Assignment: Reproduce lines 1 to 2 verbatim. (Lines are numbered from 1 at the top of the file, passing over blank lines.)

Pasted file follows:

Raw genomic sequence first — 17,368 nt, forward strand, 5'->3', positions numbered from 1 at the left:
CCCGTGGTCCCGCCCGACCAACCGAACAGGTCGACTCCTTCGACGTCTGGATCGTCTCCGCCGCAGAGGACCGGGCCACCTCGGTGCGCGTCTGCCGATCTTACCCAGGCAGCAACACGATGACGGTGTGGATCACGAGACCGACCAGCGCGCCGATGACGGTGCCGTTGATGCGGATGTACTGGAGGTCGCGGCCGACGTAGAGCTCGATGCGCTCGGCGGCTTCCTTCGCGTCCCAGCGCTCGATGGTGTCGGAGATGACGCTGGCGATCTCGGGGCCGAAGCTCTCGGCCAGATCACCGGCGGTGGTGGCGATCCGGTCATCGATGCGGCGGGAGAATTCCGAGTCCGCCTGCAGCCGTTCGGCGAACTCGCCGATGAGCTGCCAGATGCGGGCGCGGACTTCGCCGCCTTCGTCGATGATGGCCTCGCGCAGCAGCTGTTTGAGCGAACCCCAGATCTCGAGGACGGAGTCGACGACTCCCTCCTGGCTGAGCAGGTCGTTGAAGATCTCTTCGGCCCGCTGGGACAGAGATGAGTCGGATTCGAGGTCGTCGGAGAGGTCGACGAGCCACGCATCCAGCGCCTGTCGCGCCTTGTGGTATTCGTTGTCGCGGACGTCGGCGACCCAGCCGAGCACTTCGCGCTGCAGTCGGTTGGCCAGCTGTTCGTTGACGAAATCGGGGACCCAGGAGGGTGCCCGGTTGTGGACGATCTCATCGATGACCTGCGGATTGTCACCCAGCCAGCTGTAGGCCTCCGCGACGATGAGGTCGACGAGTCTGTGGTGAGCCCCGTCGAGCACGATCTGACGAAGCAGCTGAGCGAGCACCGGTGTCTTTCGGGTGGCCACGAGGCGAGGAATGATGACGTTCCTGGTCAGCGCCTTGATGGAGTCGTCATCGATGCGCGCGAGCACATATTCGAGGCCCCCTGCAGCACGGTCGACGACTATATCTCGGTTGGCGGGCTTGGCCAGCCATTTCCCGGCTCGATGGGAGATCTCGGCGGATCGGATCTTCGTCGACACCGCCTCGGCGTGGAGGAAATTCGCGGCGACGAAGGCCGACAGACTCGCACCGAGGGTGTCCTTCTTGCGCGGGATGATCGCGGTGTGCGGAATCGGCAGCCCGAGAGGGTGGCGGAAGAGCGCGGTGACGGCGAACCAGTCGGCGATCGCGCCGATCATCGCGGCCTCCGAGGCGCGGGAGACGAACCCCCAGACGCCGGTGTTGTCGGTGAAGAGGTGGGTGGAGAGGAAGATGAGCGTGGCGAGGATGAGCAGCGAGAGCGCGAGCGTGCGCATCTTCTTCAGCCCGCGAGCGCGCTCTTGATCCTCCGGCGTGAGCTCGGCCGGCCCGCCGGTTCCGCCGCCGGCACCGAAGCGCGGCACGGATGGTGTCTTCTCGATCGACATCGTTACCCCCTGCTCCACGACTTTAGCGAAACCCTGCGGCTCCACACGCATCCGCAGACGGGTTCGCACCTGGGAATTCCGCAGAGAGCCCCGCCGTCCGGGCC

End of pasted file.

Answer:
Raw genomic sequence first — 17,368 nt, forward strand, 5'->3', positions numbered from 1 at the left:
CCCGTGGTCCCGCCCGACCAACCGAACAGGTCGACTCCTTCGACGTCTGGATCGTCTCCGCCGCAGAGGACCGGGCCACCTCGGTGCGCGTCTGCCGATCTTACCCAGGCAGCAACACGATGACGGTGTGGATCACGAGACCGACCAGCGCGCCGATGACGGTGCCGTTGATGCGGATGTACTGGAGGTCGCGGCCGACGTAGAGCTCGATGCGCTCGGCGGCTTCCTTCGCGTCCCAGCGCTCGATGGTGTCGGAGATGACGCTGGCGATCTCGGGGCCGAAGCTCTCGGCCAGATCACCGGCGGTGGTGGCGATCCGGTCATCGATGCGGCGGGAGAATTCCGAGTCCGCCTGCAGCCGTTCGGCGAACTCGCCGATGAGCTGCCAGATGCGGGCGCGGACTTCGCCGCCTTCGTCGATGATGGCCTCGCGCAGCAGCTGTTTGAGCGAACCCCAGATCTCGAGGACGGAGTCGACGACTCCCTCCTGGCTGAGCAGGTCGTTGAAGATCTCTTCGGCCCGCTGGGACAGAGATGAGTCGGATTCGAGGTCGTCGGAGAGGTCGACGAGCCACGCATCCAGCGCCTGTCGCGCCTTGTGGTATTCGTTGTCGCGGACGTCGGCGACCCAGCCGAGCACTTCGCGCTGCAGTCGGTTGGCCAGCTGTTCGTTGACGAAATCGGGGACCCAGGAGGGTGCCCGGTTGTGGACGATCTCATCGATGACCTGCGGATTGTCACCCAGCCAGCTGTAGGCCTCCGCGACGATGAGGTCGACGAGTCTGTGGTGAGCCCCGTCGAGCACGATCTGACGAAGCAGCTGAGCGAGCACCGGTGTCTTTCGGGTGGCCACGAGGCGAGGAATGATGACGTTCCTGGTCAGCGCCTTGATGGAGTCGTCATCGATGCGCGCGAGCACATATTCGAGGCCCCCTGCAGCACGGTCGACGACTATATCTCGGTTGGCGGGCTTGGCCAGCCATTTCCCGGCTCGATGGGAGATCTCGGCGGATCGGATCTTCGTCGACACCGCCTCGGCGTGGAGGAAATTCGCGGCGACGAAGGCCGACAGACTCGCACCGAGGGTGTCCTTCTTGCGCGGGATGATCGCGGTGTGCGGAATCGGCAGCCCGAGAGGGTGGCGGAAGAGCGCGGTGACGGCGAACCAGTCGGCGATCGCGCCGATCATCGCGGCCTCCGAGGCGCGGGAGACGAACCCCCAGACGCCGGTGTTGTCGGTGAAGAGGTGGGTGGAGAGGAAGATGAGCGTGGCGAGGATGAGCAGCGAGAGCGCGAGCGTGCGCATCTTCTTCAGCCCGCGAGCGCGCTCTTGATCCTCCGGCGTGAGCTCGGCCGGCCCGCCGGTTCCGCCGCCGGCACCGAAGCGCGGCACGGATGGTGTCTTCTCGATCGACATCGTTACCCCCTGCTCCACGACTTTAGCGAAACCCTGCGGCTCCACACGCATCCGCAGACGGGTTCGCACCTGGGAATTCCGCAGAGAGCCCCGCCGTCCGGGCC